Except for the humans: they walk right up to the beasts - despite the printed signage warning them not to irritate these predators - and click photos, or point out things of interest to their small children. Some people, toddlers in hand, stroll between the resting herd and the water. I can imagine the seals, somehow alarmed, slithering en masse toward the surf's safety and trampling the people. I wonder how often a tourist is bitten by a seal. Perhaps it is the arrogance of the top predator that makes us incautious. But in some way this, too, is nature at work, one species observing another. I certainly won't shout any warnings, for I'm also standing within feet of the creatures. I take no senseless chances, and I have my escape route planned. On the other hand, angry elephant seals are known to move with alacrity, so I'll be discreet and not test them.

Aside from humans, the seals have only two enemies: killer whales and great white sharks. These can disable a seal by biting off its rear flippers or taking a chunk out of its hide. A wounded seal can sometimes save itself by diving to great depth, where the immense water pressure acts as a compress. There must have been a time, not long ago, when seals with bullets in them made crash dives and lived. Perhaps these beached wonders of lassitude are in fact descended from those scrappiest of the endangered.

The seals from time to time will open their large, black eyes and stare at you for a moment, as if casing you, and you get the charming, almost thrilling feeling that there are intelligent beings of a different order who share the planet with you, quite aside from the wise guy who cuts you off in traffic on the way back down the coast, or the dodos who let their own offspring kick sand - with their cute little tennis shoes - onto sleeping carnivores.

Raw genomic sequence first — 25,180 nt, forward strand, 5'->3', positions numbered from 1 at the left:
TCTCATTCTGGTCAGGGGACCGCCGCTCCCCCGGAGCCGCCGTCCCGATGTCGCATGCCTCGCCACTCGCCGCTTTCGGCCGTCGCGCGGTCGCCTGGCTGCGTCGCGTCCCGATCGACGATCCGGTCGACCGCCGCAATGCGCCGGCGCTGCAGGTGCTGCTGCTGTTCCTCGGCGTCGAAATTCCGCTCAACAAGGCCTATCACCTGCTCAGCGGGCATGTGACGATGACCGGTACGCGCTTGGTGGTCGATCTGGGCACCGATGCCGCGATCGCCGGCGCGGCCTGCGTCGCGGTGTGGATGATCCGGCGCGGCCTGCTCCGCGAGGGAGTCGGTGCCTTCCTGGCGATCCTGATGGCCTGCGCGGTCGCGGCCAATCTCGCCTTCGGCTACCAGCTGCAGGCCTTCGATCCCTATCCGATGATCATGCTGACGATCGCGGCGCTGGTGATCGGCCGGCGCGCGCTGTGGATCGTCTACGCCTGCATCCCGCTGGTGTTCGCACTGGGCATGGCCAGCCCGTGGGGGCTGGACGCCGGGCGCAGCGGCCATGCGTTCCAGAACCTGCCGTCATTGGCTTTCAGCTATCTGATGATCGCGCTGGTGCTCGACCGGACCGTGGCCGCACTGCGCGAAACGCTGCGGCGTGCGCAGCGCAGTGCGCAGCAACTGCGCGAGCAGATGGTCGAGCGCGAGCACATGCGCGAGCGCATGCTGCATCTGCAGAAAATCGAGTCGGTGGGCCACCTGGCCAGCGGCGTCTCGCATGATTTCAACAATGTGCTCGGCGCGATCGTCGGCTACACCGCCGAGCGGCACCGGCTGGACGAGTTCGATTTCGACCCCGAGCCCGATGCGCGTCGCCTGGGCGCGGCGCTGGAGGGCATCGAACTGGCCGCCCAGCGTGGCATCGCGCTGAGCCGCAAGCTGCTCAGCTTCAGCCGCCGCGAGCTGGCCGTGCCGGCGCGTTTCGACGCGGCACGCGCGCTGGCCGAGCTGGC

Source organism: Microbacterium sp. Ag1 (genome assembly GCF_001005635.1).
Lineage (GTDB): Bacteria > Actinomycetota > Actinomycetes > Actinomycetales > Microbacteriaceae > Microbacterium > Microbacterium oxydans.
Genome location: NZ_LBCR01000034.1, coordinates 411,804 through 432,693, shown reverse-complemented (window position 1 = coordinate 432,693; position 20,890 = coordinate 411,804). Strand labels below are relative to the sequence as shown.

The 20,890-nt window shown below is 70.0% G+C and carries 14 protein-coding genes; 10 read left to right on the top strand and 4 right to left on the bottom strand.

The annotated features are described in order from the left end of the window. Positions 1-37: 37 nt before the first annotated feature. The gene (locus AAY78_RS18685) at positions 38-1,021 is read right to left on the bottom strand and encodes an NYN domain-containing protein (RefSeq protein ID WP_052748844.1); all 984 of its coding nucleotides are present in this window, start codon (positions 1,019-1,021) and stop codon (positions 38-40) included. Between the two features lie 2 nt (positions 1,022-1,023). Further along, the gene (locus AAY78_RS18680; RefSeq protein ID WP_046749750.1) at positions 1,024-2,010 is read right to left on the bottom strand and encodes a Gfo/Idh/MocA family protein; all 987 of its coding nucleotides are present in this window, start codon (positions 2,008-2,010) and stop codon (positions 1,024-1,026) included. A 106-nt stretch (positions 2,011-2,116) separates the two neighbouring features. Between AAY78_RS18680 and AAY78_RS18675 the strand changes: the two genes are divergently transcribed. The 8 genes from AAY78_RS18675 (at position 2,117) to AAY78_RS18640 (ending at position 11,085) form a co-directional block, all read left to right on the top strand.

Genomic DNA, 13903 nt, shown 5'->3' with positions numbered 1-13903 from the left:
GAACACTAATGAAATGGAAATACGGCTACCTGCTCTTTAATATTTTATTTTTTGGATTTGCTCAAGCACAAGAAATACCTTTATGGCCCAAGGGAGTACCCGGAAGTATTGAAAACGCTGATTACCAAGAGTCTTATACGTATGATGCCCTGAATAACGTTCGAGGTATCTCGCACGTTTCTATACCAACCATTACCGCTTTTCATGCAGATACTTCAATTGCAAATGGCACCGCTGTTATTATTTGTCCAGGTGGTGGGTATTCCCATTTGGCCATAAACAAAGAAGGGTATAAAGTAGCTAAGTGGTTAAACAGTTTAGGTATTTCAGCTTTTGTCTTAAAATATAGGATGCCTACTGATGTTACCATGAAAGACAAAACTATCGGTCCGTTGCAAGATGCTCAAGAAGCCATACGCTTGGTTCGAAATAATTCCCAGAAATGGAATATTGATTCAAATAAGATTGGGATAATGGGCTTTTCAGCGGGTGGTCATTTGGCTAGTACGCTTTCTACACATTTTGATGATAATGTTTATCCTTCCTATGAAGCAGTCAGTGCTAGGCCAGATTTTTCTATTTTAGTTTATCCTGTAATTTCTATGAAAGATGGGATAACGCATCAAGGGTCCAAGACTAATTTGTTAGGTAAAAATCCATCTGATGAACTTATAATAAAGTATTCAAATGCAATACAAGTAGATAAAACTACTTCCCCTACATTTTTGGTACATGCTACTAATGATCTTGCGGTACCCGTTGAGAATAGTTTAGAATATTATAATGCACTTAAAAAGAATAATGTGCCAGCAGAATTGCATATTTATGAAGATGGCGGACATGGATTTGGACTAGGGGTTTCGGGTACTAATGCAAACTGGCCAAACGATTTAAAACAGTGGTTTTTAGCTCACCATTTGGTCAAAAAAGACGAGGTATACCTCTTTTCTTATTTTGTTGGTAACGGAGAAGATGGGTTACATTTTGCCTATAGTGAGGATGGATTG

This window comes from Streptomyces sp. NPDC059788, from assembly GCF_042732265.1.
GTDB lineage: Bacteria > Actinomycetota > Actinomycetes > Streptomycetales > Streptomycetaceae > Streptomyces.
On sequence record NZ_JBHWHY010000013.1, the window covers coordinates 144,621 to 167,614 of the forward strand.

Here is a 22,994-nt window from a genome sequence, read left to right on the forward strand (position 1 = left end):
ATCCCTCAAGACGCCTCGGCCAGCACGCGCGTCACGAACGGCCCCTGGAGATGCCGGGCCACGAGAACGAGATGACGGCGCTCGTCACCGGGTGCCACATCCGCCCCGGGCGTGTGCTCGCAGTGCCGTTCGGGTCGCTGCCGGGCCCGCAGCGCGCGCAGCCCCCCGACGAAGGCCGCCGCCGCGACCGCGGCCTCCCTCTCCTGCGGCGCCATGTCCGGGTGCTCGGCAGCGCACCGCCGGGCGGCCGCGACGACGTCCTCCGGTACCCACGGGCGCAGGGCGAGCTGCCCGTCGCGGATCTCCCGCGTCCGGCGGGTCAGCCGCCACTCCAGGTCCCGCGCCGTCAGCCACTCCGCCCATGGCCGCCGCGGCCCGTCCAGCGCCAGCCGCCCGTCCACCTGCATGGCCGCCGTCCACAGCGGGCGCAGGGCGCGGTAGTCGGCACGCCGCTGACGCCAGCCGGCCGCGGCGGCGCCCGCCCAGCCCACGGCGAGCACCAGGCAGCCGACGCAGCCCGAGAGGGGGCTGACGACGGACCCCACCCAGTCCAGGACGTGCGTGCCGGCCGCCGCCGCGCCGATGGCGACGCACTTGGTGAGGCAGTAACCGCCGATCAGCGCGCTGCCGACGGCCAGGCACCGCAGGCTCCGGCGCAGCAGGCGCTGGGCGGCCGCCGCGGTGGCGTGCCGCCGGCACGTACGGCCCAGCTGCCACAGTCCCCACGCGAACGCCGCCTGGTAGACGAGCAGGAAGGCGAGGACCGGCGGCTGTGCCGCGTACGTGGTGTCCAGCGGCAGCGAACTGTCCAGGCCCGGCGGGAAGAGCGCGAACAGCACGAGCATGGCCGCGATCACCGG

If you find any part of this work quoted without credit to the author, please let him know! Thank you. jimhull@jimhull.com


UPDATES!

Hidden lives of elephant seals: Record-setting dive more than a mile deep (May 15, 2012) -- The same researchers who pioneered the use of satellite tags to monitor the migrations of elephant seals have compiled one of the largest datasets available for any marine mammal species, revealing their movements and diving behavior at sea in unprecedented detail. ... > full story

Ocean warming causes elephant seals to dive deeper (February 9, 2012) -- Global warming is having an effect on the dive behavior and search for food of southern elephant seals. Researchers have discovered that the seals dive deeper for food when in warmer water. The scientists attribute this behavior to the migration of prey to greater depths and now wish to check this theory using a new sensor which registers the feeding of the animals below water. ... > full story





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". . . Saw those incredible creatures you wrote about. . . . I DID yell at some schmo who kept bugging them for his photo op. . . . The guy was very blank and backed off a little - he didn't speak English! . . . The warning signs should have a brief statement in many languages. Or better yet- a Ranger [who] cases the joint. I think the incredible part is that they bloomed from a few pups in '92 to 1,700 in '98 in that spot. I believe that is the total . . . . Looked like several hundred there on the day we visited . . . . I liked the [warning], 'If an Elephant Seal is looking at you - you are too close.'" Shannon Batts, Sept. 1999